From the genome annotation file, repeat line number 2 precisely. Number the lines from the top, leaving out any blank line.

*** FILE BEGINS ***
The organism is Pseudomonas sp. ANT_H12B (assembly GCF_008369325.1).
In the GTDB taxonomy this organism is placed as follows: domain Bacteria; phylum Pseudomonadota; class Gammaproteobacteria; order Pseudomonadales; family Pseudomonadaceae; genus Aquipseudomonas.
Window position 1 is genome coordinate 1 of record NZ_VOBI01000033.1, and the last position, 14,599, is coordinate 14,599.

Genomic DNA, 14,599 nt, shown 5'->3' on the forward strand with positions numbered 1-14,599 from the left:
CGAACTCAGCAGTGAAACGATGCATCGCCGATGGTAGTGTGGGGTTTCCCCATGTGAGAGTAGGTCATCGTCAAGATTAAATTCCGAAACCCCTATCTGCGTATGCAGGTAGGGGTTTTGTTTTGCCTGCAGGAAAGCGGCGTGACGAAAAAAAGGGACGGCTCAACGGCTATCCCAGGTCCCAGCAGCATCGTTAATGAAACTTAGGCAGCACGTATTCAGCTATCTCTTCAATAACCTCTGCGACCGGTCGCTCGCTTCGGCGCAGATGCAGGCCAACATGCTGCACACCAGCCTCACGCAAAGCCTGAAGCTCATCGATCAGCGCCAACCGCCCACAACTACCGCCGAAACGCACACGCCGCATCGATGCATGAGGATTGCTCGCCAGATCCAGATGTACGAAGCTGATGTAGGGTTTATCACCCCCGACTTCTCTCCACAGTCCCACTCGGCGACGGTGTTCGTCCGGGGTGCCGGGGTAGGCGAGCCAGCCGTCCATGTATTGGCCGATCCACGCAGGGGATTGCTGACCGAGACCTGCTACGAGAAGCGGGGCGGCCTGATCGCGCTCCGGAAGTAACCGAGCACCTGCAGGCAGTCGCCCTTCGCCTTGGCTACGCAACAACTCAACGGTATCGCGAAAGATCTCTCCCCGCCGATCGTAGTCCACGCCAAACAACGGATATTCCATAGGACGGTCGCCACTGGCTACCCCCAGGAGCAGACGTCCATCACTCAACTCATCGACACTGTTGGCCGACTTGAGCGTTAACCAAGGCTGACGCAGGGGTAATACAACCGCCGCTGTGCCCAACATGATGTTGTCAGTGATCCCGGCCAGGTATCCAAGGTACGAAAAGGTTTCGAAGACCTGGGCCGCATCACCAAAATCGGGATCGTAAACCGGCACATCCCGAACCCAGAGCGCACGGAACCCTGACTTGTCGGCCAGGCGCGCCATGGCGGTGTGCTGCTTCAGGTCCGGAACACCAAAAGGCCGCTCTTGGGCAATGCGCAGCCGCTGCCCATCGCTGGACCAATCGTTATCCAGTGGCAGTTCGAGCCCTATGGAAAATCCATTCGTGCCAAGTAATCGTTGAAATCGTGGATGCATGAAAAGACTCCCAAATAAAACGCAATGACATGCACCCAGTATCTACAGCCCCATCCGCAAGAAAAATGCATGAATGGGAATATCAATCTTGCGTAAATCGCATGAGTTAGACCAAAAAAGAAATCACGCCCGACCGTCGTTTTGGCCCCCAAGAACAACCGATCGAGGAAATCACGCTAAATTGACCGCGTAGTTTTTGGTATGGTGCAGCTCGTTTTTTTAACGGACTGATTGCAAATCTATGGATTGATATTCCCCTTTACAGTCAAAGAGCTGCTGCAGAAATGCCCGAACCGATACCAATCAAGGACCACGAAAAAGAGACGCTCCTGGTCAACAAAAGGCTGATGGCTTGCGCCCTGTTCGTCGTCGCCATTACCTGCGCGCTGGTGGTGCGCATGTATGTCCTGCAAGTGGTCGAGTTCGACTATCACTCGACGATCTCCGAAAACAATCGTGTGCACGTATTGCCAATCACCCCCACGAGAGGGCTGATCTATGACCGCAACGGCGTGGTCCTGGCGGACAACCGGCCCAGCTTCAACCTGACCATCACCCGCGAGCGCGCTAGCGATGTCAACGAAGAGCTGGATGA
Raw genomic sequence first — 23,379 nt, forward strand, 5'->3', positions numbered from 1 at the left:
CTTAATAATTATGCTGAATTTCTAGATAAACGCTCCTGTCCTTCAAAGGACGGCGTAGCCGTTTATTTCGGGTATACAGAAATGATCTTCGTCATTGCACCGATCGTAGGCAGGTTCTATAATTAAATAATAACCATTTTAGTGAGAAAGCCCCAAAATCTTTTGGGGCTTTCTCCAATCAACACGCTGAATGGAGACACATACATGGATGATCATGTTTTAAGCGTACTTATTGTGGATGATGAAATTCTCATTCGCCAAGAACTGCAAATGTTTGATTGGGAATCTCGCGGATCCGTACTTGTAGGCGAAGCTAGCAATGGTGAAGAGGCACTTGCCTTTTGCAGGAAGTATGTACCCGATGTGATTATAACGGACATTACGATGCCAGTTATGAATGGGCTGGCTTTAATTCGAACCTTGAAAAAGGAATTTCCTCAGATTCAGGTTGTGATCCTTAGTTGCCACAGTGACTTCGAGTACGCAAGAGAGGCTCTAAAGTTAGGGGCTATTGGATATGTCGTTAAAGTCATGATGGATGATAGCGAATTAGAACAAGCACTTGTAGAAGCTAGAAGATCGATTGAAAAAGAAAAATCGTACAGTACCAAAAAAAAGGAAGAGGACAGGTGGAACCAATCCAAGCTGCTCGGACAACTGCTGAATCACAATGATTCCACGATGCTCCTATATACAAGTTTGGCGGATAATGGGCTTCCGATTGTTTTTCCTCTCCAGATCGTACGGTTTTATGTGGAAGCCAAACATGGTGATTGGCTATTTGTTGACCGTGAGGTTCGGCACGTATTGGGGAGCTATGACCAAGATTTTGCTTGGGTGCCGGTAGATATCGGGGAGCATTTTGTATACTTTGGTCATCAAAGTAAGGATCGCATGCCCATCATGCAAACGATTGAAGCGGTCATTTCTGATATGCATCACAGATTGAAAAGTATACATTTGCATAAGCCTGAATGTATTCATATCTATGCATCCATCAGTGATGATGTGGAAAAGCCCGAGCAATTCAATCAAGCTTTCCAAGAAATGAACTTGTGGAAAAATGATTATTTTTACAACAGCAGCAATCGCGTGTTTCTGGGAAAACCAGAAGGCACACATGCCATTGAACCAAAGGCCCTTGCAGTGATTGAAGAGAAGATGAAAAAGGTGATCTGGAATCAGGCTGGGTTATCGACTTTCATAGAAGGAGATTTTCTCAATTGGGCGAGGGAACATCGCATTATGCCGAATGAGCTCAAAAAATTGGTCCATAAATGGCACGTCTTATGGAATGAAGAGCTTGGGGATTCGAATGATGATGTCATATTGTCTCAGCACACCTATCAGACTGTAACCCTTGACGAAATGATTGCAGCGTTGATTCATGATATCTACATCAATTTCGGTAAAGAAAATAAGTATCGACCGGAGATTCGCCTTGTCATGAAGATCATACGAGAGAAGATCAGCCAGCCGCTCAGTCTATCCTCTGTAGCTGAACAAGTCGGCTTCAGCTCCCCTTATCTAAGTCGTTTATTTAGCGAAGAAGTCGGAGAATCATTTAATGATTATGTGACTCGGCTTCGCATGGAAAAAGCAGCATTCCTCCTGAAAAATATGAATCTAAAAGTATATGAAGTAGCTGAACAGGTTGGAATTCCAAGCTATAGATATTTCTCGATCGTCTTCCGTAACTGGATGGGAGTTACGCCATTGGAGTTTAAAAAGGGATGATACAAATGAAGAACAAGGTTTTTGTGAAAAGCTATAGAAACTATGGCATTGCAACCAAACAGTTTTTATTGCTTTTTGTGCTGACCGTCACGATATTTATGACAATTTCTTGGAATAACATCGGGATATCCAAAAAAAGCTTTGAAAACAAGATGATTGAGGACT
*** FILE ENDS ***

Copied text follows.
In the GTDB taxonomy this organism is placed as follows: domain Bacteria; phylum Pseudomonadota; class Gammaproteobacteria; order Pseudomonadales; family Pseudomonadaceae; genus Aquipseudomonas.